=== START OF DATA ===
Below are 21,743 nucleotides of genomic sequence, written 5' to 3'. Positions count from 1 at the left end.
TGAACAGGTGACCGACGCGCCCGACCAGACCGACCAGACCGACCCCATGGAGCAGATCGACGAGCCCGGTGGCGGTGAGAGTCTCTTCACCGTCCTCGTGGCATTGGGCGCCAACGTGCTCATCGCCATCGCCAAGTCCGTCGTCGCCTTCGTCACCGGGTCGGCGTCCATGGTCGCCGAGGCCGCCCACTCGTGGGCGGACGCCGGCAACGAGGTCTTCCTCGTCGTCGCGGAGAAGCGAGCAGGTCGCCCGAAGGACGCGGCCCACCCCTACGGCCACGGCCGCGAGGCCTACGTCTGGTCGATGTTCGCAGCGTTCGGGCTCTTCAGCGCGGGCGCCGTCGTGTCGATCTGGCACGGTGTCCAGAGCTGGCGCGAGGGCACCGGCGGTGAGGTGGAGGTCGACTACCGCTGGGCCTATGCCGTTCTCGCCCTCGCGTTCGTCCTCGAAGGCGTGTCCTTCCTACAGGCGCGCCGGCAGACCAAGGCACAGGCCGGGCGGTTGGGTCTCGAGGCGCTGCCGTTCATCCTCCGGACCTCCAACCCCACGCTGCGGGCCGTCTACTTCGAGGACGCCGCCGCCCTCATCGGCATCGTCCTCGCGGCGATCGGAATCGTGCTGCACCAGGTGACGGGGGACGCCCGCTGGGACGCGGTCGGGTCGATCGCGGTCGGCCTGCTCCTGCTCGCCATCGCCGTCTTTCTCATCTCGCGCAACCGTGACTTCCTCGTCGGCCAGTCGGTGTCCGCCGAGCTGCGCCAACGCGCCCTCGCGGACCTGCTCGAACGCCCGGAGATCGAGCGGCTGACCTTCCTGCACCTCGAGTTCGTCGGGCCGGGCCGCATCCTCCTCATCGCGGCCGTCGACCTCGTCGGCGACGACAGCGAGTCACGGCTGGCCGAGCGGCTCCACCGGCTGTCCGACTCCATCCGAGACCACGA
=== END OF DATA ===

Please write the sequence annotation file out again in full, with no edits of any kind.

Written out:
Below are 21,743 nucleotides of genomic sequence, written 5' to 3'. Positions count from 1 at the left end.
TGAACAGGTGACCGACGCGCCCGACCAGACCGACCAGACCGACCCCATGGAGCAGATCGACGAGCCCGGTGGCGGTGAGAGTCTCTTCACCGTCCTCGTGGCATTGGGCGCCAACGTGCTCATCGCCATCGCCAAGTCCGTCGTCGCCTTCGTCACCGGGTCGGCGTCCATGGTCGCCGAGGCCGCCCACTCGTGGGCGGACGCCGGCAACGAGGTCTTCCTCGTCGTCGCGGAGAAGCGAGCAGGTCGCCCGAAGGACGCGGCCCACCCCTACGGCCACGGCCGCGAGGCCTACGTCTGGTCGATGTTCGCAGCGTTCGGGCTCTTCAGCGCGGGCGCCGTCGTGTCGATCTGGCACGGTGTCCAGAGCTGGCGCGAGGGCACCGGCGGTGAGGTGGAGGTCGACTACCGCTGGGCCTATGCCGTTCTCGCCCTCGCGTTCGTCCTCGAAGGCGTGTCCTTCCTACAGGCGCGCCGGCAGACCAAGGCACAGGCCGGGCGGTTGGGTCTCGAGGCGCTGCCGTTCATCCTCCGGACCTCCAACCCCACGCTGCGGGCCGTCTACTTCGAGGACGCCGCCGCCCTCATCGGCATCGTCCTCGCGGCGATCGGAATCGTGCTGCACCAGGTGACGGGGGACGCCCGCTGGGACGCGGTCGGGTCGATCGCGGTCGGCCTGCTCCTGCTCGCCATCGCCGTCTTTCTCATCTCGCGCAACCGTGACTTCCTCGTCGGCCAGTCGGTGTCCGCCGAGCTGCGCCAACGCGCCCTCGCGGACCTGCTCGAACGCCCGGAGATCGAGCGGCTGACCTTCCTGCACCTCGAGTTCGTCGGGCCGGGCCGCATCCTCCTCATCGCGGCCGTCGACCTCGTCGGCGACGACAGCGAGTCACGGCTGGCCGAGCGGCTCCACCGGCTGTCCGACTCCATCCGAGACCACGA